[Reader-list] Posting # 3

lalit batra lalitbatra77 at yahoo.co.in
Sat Jul 3 16:54:57 IST 2004

Water on the Banks of Yamuna

The banks of river Yamuna in Delhi were home to one of the largest slum
sprawls in the country just about five months ago. But now most of it
resembles a bombed out zone marked by a deafening silence emanating from
the rubble lying all around. Still there are a few patches of jhuggie
jhopries left, especially on the eastern side of the river, which have
been spared, at least for now, the fruits of ‘development’. 

A few weeks back I just thought of visiting one of these remaining bastis
and talk to people regarding their experience with water in Pushta as well
as their native place. The basti I went to is called Yamuna Pushta Renny
well no. 8 basti and inhabited mostly by kabaris and waste pickers. I
interviewed three Muslim families all of whom were from Arariya and
Kishanganj districts of Northeastern Bihar. I asked each one of them
separately about the sources of water and the social framework in which
access to water used to happen in their native villages. The response of
all the three families was fairly similar to each other.

What I gathered from them was that earthen well or Inara was the main
source of water in their villages till about 15-20 years ago. There were
mainly four communities in their villages- Upper castes, Lower castes,
Muslims and Dalits. Each of these communities had their separate Inaras
and sharing Inaras was non-existent especially between Upper castes and
other castes and Dalits and other castes. Social segregation and casteism
were quite rampant in other walks of life as well. While Inaras had a
caste based exclusivity attached to them, river and pokhars (ponds) were
theoretically open to use by all, though in practice powerful people,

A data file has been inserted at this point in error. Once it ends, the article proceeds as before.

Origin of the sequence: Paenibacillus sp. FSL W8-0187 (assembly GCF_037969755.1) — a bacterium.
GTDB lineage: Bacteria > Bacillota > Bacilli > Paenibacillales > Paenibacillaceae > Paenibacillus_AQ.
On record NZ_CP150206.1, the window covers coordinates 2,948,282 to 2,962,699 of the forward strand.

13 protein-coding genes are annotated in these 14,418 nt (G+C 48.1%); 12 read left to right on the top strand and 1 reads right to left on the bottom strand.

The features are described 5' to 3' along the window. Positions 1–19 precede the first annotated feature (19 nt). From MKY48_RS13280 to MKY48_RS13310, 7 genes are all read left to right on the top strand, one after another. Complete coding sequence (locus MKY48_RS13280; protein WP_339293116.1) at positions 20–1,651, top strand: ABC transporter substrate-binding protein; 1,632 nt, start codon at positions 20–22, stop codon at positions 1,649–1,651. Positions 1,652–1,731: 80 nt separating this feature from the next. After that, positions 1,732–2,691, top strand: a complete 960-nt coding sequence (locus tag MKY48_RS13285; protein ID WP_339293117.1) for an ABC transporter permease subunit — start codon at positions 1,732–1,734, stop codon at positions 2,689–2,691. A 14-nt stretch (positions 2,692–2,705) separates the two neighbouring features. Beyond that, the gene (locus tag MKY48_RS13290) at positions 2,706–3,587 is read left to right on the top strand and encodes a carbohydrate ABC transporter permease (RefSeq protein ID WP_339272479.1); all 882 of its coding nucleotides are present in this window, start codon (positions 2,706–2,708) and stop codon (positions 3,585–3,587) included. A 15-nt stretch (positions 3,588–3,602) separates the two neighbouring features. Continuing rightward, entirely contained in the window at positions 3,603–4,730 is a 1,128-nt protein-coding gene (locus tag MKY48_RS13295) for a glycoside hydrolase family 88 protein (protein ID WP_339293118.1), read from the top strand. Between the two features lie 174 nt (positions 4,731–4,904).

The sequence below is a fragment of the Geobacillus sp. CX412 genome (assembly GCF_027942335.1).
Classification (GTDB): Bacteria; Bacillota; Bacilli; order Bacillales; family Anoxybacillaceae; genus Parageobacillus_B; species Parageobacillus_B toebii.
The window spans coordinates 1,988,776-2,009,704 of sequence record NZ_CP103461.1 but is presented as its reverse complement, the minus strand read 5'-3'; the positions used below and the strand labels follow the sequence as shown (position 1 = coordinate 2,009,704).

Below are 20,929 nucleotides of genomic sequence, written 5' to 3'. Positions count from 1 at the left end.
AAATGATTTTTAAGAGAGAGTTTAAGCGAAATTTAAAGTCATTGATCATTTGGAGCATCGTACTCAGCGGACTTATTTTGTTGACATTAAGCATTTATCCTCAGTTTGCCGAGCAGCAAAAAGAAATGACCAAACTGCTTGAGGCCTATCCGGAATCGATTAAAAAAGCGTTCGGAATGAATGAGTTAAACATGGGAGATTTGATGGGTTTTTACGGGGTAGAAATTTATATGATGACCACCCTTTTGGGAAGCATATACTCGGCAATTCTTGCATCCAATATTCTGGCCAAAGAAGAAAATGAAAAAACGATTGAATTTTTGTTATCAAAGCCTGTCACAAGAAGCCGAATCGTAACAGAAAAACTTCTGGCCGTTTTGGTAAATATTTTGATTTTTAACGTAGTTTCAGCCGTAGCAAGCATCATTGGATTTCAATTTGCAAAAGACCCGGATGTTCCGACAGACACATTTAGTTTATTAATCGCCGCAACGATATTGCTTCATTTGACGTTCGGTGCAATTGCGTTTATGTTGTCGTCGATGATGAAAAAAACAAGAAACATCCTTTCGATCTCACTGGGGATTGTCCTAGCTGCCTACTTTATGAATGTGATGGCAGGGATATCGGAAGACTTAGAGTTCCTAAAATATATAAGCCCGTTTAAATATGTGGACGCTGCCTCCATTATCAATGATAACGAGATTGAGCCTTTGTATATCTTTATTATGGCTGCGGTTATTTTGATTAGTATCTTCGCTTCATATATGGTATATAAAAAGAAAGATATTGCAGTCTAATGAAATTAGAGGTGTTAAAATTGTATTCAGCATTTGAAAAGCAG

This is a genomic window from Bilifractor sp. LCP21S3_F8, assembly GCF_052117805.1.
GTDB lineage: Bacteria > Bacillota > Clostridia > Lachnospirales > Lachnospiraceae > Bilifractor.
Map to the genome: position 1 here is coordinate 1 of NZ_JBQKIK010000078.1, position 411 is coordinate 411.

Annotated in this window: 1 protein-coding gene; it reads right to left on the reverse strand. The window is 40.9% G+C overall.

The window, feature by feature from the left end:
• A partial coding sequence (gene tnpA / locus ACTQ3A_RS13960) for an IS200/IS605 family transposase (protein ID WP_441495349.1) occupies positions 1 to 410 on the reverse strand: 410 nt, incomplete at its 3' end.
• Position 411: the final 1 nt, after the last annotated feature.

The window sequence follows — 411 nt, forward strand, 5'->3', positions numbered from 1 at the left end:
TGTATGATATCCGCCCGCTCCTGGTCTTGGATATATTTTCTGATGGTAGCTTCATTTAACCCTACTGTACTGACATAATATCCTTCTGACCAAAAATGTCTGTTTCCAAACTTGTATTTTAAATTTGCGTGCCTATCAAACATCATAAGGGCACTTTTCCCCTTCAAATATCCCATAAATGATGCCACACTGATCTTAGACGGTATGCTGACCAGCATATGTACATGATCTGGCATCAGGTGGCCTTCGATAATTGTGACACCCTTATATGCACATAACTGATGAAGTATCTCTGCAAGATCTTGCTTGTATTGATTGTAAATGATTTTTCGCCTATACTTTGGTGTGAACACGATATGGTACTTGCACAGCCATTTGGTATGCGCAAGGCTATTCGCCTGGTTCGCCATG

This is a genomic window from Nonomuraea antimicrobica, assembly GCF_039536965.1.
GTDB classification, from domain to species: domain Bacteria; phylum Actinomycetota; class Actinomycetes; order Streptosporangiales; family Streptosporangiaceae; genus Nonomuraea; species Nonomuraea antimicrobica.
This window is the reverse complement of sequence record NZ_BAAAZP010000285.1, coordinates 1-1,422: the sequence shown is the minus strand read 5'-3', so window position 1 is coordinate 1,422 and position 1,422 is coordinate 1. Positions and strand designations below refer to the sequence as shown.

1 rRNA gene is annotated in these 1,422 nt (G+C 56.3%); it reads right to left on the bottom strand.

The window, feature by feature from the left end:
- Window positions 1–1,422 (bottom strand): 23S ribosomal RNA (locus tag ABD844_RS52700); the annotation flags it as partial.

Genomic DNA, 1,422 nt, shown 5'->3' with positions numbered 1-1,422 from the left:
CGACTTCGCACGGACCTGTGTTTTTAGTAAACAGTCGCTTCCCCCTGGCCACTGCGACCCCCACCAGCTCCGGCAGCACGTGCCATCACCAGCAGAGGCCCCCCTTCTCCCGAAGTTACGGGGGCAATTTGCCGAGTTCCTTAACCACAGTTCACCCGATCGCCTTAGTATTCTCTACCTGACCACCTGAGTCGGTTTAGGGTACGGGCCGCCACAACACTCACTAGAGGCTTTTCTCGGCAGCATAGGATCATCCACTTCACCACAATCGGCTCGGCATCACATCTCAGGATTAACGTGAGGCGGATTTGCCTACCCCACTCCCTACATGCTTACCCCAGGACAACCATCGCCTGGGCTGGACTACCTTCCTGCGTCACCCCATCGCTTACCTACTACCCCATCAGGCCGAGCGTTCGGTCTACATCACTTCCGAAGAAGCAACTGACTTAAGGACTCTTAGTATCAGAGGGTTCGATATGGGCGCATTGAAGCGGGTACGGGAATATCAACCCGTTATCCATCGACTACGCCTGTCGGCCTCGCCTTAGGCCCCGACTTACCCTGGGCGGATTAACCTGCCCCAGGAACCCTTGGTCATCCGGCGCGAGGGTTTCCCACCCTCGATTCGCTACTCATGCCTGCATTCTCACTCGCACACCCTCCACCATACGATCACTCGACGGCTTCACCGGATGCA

almost all of whom belonged to the upper castes, exercised greater right
over these as well. Shambula of Jokihaat village in Arariya district
recounts how their village was subject to heavy rainfalls resulting in
floods every year. Also, the river used to change its course frequently
causing massive damage to lives and livelihoods of people. She says that
sometimes it used to rain continuously for 3-4 days due to which poor
people were unable to access firewood and thus had to go hungry. But
bathing, swimming and washing at the river was fun. Handpumps, according
to Shambula, started making appearance about 20 years back. She is not
sure why and how it happened but considers HPs much more convenient than
wells. Also less dangerous. This is a sentiment shared by both Riyazuddeen
of Kishanganj and Md. Alam of Arariya as well. 

Shambula and her husband Fakir Md. came to live in Pushta around 16-17
years back. Other than lack of opportunities available in the village, the
crippling rainfalls and frequent mood swings of the river in their area
also played a role in pushing them out of the village. Used to easy
availability of water, Shambula was shocked to find that in Delhi getting
water was a Herculean task. There were just two handpumps in the basti and
the quality of water was very bad. But there was no option other than
using this water for all purposes. What she found particularly annoying
was that she had to fight with other people every time she used to go to
the HP. And then all those diseases associated with water. “Gaon ka paani
to bhaiya sehat banata hai, shehar ka paani khaali bimari lagata hai”.
Tired of waiting for tapped water supply, some people in the basti broke a
water pipe line going through the basti to the trans Yamuna area. This
water was “very good” and solved, to a large extent, the problem of
drinking water. When I asked her whether this water is better than the one
they used to drink in the village, her reply was unambiguous “shehar ka
doodh, gaon ka paani barabar hai”. 

Slowly, over the years, the basti got a few ‘sarkari” water taps as well
but all of them are in the Hindu dominated area. Also, even these taps do
not supply as good water as they get from the tap they fixed after
breaking the main pipeline.

Living on the bank of Yamuna had its own perils. Twice in 15 years they
had to face the fury of the river when their basti got flooded. But still
it was better than what they had to face in the village where flooding was
annual phenomenon. I asked her how Yamuna was when she came to live on its
bank 17 years back. Her answer was that it was a little less filthy and
stinking than it is now. Does Yamuna remind her of the river in her native
village? Yes, but only when it rains!                           

lalit batra

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